The Brilliance of Stanley Kubrick


Theo Mohamed

Stanley Kubrick (1928-1999) was an American film director and is widely regarded as one of the industry’s best in history. Although he was born in New York City, he spent most of his adult life living in England and seldom did much but work in the 40 years before he passed away. He was well known for having extremely high expectations for his film and often took control of most aspects of production. For most of his films he not only directed but also wrote the screenplay and produced them. I had heard stories of The Shining and 2001: A Space Odyssey but had never taken the time to watch any of his films. Over the course of 4 days I decided to immerse myself in his work and watched the four most iconic and intelligent films he made over the course of his life. My mini film festival lineup started off with 2001 which was followed by A Clockwork Orange, Full Metal Jacket, and finally, one of the most iconic horror films of the 20th century: The Shining.

Science-fiction has always had a large following but fans of science fiction have always been considered to be social outliers. The genre is frequently dismissed as being “nerdy” or “lame” for one simple reason: it lacks artistic flare. When Stanley Kubrick produced, wrote, and directed 2001: A Space Odyssey, he brought exactly what was missing from science-fiction. In lieu of using fantastic technology created out of convenience, Kubrick set out to make 2001 an accurate and practical prediction of the future. What is truly astounding about 2001 is that it was produced 1968. The film was created without the use of CGI and used actual set pieces, as well as many intricately designed models, to produce some of the most stunning visuals ever created. Kubrick also created a truly brilliant soundscape in the film. When there is music, it is classical and adds levity to the film but, more often than not, there is no music in the film. For example, each time either of the two conscious astronauts aboard the spacecraft are in space, the only sound that can be heard is their heavy breathing. The rhythmicity of the breath builds tension and creates anxiety in the viewer. Kubrick is a master at manipulating the emotions of his audience and 2001 is an exemplary piece of film in every scope of the medium.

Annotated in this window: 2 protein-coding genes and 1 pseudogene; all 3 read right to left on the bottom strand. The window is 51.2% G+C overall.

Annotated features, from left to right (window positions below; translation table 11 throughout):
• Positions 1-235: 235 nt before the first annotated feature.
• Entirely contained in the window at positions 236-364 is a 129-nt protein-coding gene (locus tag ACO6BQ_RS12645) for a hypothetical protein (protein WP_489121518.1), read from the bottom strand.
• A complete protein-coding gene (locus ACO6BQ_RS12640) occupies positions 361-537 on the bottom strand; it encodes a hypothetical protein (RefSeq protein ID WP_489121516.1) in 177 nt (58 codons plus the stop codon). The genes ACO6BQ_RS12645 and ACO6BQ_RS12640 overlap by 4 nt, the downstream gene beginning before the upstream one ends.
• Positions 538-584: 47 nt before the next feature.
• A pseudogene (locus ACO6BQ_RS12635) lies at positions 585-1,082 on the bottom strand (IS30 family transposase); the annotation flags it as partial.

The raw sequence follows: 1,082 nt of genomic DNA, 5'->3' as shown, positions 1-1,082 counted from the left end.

The 1971 film A Clockwork Orange follows the leader of a youth gang as he is betrayed by his peers and sentenced to prison. In an attempt to shorten his time under incarceration he volunteers for an experimental “brainwashing” treatment whose goal is to force the subject to associate violence and obscenity (particularly pornography) with a feeling of distress and sickness. The treatment is successful and the protagonist, Alex DeLarge, is released. The film is brilliant for similar reasons to those of 2001 but also stands out in its own right. The score comprises of about 90% Beethoven which is reinforced as a favourite of Alex’s throughout the movie. The symphony used the most is Beethoven’s Ninth which is generally seen to be quite uplifting and cheerful. Kubrick creates a brilliant antithesis between the music he uses and all the events of the film. Every event is, in at least one way, bizarre or emotionally disturbing which makes the story extremely unpredictable. In addition, Kubrick once again exercises his skill in building a speculative-fiction world, a prediction of what is to come in London. He creates an aesthetic that is an extension of the mid-century modern style that the public was pursuing at the time which adds realism. A Clockwork Orange is neither a utopian nor a dystopic prediction of what is to come but an honest realisation of a possible future where obscenity and violence are viewed as the root of all evil.